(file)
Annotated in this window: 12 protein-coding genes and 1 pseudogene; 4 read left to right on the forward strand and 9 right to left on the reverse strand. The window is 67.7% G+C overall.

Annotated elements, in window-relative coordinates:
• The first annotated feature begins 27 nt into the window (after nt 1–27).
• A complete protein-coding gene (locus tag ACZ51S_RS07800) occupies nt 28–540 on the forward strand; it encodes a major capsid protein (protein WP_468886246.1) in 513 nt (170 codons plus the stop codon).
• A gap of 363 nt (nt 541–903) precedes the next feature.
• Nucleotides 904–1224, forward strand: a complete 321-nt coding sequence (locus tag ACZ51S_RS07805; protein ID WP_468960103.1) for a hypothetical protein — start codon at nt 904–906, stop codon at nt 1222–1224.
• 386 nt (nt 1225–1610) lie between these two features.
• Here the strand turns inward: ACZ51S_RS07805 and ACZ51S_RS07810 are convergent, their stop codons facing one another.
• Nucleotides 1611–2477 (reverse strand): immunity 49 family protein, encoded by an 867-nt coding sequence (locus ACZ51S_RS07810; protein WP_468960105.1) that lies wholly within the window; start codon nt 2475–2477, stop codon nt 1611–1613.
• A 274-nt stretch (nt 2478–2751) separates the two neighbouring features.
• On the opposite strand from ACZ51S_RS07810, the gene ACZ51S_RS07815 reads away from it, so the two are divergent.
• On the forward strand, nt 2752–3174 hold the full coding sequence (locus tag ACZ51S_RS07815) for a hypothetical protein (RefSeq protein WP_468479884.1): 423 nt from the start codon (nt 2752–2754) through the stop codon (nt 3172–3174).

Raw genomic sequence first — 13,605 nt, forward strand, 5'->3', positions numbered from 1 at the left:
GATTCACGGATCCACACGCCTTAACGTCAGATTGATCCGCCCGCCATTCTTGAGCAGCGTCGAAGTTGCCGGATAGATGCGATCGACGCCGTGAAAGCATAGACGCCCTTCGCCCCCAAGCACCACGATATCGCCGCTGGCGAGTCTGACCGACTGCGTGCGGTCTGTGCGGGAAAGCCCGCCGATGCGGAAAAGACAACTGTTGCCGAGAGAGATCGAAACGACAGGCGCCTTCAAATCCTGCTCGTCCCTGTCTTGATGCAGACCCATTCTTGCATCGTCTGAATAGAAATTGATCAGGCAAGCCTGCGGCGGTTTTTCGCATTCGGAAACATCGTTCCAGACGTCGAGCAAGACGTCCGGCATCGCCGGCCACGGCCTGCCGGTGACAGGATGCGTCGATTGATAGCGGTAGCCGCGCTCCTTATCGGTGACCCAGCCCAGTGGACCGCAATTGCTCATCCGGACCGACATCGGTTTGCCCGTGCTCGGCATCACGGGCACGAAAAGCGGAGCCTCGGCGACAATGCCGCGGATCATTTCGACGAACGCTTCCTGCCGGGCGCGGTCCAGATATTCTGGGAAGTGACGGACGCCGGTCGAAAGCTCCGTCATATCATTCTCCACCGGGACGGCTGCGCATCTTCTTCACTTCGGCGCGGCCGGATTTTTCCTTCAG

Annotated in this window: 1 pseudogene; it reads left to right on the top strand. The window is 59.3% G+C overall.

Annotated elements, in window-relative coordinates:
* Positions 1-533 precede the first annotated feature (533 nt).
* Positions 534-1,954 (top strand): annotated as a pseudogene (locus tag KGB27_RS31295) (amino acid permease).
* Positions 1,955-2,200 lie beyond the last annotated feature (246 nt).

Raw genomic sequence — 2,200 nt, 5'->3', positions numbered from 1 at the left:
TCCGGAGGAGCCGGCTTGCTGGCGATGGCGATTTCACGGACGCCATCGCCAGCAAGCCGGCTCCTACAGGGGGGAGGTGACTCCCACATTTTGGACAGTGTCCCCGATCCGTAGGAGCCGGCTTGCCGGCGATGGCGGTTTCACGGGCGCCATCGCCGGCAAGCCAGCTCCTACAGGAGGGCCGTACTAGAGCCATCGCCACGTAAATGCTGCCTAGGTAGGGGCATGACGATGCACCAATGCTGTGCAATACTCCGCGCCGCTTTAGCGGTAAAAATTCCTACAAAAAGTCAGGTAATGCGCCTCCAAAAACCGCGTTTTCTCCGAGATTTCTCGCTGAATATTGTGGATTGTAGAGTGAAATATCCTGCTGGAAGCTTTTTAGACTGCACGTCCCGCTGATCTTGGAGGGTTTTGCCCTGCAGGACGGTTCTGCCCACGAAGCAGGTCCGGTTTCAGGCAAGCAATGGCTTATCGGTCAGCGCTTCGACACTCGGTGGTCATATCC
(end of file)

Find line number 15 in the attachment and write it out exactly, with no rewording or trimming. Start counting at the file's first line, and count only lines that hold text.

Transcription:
Annotated in this window: 1 pseudogene; it reads left to right on the top strand. The window is 59.3% G+C overall.